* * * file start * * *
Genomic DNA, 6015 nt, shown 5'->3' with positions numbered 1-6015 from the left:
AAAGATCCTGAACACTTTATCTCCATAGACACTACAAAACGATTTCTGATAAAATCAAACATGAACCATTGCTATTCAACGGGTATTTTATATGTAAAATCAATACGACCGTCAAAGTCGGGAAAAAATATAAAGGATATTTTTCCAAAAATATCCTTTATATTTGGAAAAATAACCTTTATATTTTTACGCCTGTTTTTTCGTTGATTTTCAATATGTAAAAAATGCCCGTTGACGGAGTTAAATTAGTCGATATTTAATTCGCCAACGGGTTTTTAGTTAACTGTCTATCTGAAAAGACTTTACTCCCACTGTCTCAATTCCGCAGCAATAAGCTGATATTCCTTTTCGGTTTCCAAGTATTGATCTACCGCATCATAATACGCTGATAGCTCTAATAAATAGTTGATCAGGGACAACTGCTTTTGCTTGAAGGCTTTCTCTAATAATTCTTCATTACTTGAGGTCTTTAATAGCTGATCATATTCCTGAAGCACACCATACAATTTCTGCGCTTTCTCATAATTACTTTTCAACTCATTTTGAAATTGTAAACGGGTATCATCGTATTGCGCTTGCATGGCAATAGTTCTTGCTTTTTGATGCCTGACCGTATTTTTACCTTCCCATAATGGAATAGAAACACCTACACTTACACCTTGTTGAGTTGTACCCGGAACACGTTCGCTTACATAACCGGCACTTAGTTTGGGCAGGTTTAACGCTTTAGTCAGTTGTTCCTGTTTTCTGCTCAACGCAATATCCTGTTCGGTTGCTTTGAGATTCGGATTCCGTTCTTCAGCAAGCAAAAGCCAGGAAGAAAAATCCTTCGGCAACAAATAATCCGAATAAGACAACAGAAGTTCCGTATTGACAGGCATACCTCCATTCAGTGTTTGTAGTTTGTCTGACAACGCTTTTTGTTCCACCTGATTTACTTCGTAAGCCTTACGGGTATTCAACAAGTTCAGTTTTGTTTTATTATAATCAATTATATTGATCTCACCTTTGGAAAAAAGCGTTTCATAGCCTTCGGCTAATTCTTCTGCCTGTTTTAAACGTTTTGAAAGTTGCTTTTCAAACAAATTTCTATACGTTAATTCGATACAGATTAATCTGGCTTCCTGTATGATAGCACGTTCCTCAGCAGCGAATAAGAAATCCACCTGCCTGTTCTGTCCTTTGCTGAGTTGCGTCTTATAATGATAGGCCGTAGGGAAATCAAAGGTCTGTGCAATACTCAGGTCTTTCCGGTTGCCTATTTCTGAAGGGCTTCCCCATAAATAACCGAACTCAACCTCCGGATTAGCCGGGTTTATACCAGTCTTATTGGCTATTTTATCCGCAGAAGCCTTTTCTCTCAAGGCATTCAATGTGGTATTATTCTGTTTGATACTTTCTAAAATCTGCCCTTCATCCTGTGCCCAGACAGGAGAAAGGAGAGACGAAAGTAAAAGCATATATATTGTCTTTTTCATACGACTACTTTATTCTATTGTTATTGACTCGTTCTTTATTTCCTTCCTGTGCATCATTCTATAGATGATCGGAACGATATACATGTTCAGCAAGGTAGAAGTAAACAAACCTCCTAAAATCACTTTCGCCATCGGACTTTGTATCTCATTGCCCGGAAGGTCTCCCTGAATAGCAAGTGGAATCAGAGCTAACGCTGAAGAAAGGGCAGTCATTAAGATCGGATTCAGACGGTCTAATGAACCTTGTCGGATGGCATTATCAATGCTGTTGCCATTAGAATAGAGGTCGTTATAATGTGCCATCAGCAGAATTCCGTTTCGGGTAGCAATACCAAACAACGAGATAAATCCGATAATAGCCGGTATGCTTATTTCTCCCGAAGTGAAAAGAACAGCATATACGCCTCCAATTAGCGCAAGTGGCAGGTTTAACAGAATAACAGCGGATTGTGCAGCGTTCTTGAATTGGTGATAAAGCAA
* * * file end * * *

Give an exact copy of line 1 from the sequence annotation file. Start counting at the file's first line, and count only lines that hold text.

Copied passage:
Genomic DNA, 6015 nt, shown 5'->3' with positions numbered 1-6015 from the left: